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Caribou

Caribou are a member of the deer family and look a lot like their close relatives, the reindeer. They are the only members of the deer family in which both sexes grow antlers, though those of adult males are massive, while adult females have shorter, more slender and more irregular antlers. Both male and female caribou develop what is referred to as “velvet” on their antlers – an extra-soft layer of fur that they shed annually. Caribou migrate in large herds, and if they decide to cross a highway, it can take a long time to get where you want to go. While this is unusual, it is quite a spectacle.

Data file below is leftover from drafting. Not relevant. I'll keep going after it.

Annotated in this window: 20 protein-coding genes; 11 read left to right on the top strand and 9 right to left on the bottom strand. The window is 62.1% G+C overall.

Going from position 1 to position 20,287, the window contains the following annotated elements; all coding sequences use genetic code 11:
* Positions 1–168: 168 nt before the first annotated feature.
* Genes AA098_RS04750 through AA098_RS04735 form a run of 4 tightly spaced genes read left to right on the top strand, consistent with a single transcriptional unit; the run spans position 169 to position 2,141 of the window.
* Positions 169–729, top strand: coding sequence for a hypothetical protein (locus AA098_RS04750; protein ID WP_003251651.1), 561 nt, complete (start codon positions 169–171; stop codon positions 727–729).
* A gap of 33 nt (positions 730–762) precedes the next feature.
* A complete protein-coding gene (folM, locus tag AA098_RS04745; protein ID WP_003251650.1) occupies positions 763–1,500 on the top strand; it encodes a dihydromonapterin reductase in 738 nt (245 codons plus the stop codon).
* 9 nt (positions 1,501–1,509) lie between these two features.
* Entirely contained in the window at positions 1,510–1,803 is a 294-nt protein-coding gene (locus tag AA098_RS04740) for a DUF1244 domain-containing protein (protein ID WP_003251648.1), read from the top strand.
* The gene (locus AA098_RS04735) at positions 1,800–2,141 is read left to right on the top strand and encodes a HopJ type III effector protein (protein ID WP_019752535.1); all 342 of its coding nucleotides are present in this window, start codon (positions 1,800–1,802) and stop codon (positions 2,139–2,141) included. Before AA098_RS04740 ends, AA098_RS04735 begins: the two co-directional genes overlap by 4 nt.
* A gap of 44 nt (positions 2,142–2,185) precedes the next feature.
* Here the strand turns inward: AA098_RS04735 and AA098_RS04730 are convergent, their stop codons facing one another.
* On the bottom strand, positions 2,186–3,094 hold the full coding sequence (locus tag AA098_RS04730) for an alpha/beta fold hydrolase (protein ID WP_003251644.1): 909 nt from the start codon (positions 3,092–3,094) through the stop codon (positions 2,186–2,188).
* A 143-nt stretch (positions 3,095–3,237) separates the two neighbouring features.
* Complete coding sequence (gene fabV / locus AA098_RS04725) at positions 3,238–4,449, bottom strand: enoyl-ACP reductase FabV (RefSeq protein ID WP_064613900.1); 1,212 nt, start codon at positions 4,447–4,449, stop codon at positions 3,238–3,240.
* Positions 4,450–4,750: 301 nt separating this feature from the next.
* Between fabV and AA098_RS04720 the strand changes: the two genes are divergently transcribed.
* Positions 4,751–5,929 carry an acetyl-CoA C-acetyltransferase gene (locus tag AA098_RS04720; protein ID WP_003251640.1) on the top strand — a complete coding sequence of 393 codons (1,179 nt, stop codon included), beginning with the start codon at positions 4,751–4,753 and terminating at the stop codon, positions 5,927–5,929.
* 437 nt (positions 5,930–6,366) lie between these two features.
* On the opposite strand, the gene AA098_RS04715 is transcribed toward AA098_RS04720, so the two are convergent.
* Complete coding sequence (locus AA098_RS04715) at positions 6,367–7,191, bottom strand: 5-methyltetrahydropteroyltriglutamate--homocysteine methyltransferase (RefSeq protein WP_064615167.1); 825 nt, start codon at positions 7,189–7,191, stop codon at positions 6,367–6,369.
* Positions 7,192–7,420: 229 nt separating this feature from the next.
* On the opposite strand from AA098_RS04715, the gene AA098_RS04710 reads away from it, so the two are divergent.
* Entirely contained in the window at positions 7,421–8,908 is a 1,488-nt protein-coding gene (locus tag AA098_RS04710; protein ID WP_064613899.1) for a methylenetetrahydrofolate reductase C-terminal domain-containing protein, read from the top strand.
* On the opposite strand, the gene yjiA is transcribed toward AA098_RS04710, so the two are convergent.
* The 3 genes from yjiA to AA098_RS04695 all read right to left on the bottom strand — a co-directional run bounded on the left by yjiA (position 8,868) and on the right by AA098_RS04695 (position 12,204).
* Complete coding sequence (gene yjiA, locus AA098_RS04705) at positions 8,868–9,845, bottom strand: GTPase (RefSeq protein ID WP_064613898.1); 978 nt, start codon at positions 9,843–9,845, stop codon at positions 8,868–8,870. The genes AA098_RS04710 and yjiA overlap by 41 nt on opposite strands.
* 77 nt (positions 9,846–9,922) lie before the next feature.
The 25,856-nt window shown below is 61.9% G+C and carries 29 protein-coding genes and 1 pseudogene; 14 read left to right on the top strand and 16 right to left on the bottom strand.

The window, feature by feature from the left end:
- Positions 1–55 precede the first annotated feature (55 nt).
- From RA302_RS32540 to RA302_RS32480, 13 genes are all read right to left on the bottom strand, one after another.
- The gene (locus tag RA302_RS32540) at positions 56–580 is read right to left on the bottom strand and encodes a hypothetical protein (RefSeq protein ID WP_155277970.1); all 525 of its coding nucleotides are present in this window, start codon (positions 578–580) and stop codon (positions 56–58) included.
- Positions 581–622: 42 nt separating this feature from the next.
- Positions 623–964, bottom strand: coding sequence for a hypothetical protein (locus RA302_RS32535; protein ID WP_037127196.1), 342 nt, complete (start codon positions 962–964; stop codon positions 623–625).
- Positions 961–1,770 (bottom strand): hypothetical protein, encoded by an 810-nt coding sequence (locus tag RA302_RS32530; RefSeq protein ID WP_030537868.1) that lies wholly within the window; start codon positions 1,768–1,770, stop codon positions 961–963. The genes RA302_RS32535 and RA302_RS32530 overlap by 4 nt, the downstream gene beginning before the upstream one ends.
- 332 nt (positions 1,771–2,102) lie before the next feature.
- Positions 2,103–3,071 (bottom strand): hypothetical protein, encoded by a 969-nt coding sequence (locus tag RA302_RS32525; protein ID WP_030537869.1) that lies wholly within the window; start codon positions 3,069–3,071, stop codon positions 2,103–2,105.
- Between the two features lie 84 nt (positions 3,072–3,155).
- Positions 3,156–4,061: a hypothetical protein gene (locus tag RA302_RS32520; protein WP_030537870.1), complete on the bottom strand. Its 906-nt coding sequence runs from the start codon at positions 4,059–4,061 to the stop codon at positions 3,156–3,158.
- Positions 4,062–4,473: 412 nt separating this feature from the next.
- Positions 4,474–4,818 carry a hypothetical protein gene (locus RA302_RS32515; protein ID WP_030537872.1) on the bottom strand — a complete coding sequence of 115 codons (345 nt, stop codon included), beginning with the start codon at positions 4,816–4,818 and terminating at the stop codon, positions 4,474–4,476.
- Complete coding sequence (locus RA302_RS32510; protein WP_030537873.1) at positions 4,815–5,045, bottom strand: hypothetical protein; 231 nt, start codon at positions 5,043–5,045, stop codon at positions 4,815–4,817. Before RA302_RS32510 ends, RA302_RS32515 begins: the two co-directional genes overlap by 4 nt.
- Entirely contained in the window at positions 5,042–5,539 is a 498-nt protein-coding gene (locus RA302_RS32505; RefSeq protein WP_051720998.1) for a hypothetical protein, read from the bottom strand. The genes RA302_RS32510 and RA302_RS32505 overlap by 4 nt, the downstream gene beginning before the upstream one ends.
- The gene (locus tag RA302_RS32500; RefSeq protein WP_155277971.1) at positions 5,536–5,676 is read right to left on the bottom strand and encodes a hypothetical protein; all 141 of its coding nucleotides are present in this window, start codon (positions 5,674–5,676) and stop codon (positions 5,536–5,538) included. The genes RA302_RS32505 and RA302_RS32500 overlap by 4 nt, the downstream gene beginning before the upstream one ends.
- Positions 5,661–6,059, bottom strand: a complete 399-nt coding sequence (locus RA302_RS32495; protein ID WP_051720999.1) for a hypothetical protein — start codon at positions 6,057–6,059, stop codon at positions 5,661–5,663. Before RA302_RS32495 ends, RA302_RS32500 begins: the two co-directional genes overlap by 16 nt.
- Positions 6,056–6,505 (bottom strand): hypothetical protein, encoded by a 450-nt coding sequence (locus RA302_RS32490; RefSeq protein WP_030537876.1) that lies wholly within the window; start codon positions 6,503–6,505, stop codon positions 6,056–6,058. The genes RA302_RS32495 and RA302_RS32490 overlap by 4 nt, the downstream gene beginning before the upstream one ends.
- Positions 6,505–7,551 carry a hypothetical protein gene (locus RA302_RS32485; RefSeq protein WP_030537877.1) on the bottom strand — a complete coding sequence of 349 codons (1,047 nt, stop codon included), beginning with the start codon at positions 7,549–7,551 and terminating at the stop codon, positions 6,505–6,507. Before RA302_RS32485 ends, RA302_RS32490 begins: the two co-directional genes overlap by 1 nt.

Where to find them:

Caribou live in the arctic tundra, mountain tundra and northern forests of Alaska. Caribou in Alaska are distributed in 32 herds that include over 950,000 individuals.

When to come:

Caribou can be seen any time of the year – the question is where. Caribou are migratory and can move up to 50 miles per day. Caribou tend to use the same migration routes year after year, but they can abandon those routes in favor of new areas with more food.


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